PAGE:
RAVPower PD Pioneer 70200mAh 250W portable power station review

And now for something slightly different

RAVPower PD Pioneer 70200mAh
(Image: © Future)

TechRadar Verdict

The PD Pioneer 70200mAh will appeal to a niche audience that wants to strike a balance between price, performance and form factor. A very difficult one but RAVPower comes very close to a perfect product.


  • +

    30 month warranty

  • +

    Good price (with promotions)

  • +

    Great design

  • +

    Two AC outlets


  • -

    No wireless charger

  • -

    No vehicle lighter port

  • -

    No LCD screen

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From time to time, something spectacular lands on our doorsteps, this time around, it is a rather unexpected parcel that we got from RAVPower, the popular electronics manufacturer that specializes in portable battery chargers/emergency laptop power banks

What was sent to us is the PD Pioneer 70200mAh (70.2Ah) 252.7W battery pack, an accessory that could help remote workers take the whole work-from-home paradigm to new heights, figuratively rather than literally as you can’t technically take this device with you on flights as it exceeds the maximum allowed battery capacity.

It offers seven connectors that can deliver power in AC or DC mode, to almost all small electronics available on the market. If you are unsure, check the small prints on the power adaptor of your device.


RAVPower has put the suggested retail price of the PD Pioneer 70200mAh (also known as the RP-PB187 power station) at a rather steep $280 however, regular promotional codes exist. The one at the time of writing was POWER187 which shaved the price of the device to a much more palatable $188 including delivery.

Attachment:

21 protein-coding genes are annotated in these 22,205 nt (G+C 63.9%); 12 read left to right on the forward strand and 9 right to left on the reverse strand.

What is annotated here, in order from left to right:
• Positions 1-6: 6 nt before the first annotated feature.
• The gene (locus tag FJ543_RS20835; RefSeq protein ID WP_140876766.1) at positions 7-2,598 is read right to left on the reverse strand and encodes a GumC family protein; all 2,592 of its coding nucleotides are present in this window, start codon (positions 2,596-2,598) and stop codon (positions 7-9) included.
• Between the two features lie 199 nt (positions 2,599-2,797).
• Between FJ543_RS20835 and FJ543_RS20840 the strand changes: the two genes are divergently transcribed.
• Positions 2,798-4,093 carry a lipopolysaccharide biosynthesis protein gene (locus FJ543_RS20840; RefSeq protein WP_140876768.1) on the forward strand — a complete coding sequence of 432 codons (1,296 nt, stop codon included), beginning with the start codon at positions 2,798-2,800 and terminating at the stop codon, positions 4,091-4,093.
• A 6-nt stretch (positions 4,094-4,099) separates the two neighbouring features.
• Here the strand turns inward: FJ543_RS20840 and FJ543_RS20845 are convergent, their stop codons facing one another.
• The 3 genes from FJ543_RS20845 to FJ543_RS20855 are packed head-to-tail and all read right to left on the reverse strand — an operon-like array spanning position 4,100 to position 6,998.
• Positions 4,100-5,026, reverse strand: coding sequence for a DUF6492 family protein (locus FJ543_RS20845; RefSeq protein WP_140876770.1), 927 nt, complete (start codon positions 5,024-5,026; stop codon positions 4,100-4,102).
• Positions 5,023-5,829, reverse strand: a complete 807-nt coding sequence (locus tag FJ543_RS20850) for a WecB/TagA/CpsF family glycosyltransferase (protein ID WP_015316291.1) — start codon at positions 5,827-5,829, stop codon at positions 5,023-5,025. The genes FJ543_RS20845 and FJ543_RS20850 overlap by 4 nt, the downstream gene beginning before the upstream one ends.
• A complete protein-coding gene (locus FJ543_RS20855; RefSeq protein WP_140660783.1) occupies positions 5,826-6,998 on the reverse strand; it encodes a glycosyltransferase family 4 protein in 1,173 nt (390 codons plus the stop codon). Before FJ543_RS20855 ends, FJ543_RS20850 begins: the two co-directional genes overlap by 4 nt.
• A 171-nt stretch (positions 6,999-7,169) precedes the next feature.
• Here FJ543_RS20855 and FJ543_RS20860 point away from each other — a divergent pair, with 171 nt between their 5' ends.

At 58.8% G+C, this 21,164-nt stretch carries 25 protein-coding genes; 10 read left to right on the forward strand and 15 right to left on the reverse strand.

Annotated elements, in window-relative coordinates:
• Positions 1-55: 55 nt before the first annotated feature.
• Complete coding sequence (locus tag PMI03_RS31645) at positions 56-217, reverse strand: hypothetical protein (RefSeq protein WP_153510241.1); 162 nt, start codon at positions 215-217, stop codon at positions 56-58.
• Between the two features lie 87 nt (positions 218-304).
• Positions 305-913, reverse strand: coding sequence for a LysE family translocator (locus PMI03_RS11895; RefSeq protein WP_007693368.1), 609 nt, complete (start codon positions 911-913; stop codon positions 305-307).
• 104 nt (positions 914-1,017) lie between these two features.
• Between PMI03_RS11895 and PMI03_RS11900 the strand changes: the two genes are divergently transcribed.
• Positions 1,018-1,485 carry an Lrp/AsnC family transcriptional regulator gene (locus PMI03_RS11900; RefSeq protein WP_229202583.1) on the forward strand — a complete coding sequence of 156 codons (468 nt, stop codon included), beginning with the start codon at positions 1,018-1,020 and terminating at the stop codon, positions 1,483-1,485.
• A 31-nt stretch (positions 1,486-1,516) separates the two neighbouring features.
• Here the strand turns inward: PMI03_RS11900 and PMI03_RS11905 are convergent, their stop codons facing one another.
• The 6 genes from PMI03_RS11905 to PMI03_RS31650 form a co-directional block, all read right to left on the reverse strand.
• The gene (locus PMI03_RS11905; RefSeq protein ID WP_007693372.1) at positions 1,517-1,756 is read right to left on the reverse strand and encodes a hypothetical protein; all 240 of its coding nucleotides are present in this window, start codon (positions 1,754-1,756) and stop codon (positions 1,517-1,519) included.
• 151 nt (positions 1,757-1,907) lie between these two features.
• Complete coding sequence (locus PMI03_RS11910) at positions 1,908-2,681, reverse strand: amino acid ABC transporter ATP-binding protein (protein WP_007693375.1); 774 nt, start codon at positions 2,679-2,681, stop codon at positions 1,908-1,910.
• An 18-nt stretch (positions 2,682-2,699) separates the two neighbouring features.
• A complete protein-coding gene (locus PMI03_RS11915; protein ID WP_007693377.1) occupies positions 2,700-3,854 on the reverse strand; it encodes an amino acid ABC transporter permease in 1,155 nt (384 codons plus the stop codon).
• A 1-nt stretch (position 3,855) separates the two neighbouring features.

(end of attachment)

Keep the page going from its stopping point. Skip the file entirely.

Carrying Case

(Image credit: Future)


The battery comes with its own carrying bag for good reason; it makes it easier to carry such a hefty power bank as well as the USB cable, the removable strap and the power adaptor needed to charge it. You could easily mistake it for a portable Bluetooth speaker because it shares a lot of design elements with the latter category, the boxy shape and the handle between the two obvious ones.

At 130 x 130 x 189mm, it is more compact than you’d think but its weight - more than 2.4Kg - betrays its true nature. The handle is firm and solidly anchored to the body of the power station.

AC Outlets

(Image credit: Future)

The designers have kept the details to a minimum; the top houses two 110V 2-pin power outlets, both covered by rubber flaps. Next to them are an LED status light and a circular button which, if pressed for more than five seconds, activates the AC output.

USB Ports

(Image credit: Future)

On one side are three full size Type-A USB ports that can deliver between 12W and 18W. Next to the trio is a Type-C port which can be used for charging the PD Pioneer itself or a device that supports Power Delivery like the Dell Latitude 7490.

Power Button

(Image credit: Future)

The other sides contain (a) five blue LED lights that indicate how much battery juice is left (b) separate DC power input and output proprietary barrel-style connectors (c) a power button and a tri-mode emergency LED light. Note that there’s no LCD screen, no wireless charger functionality or cigar-lighter charger.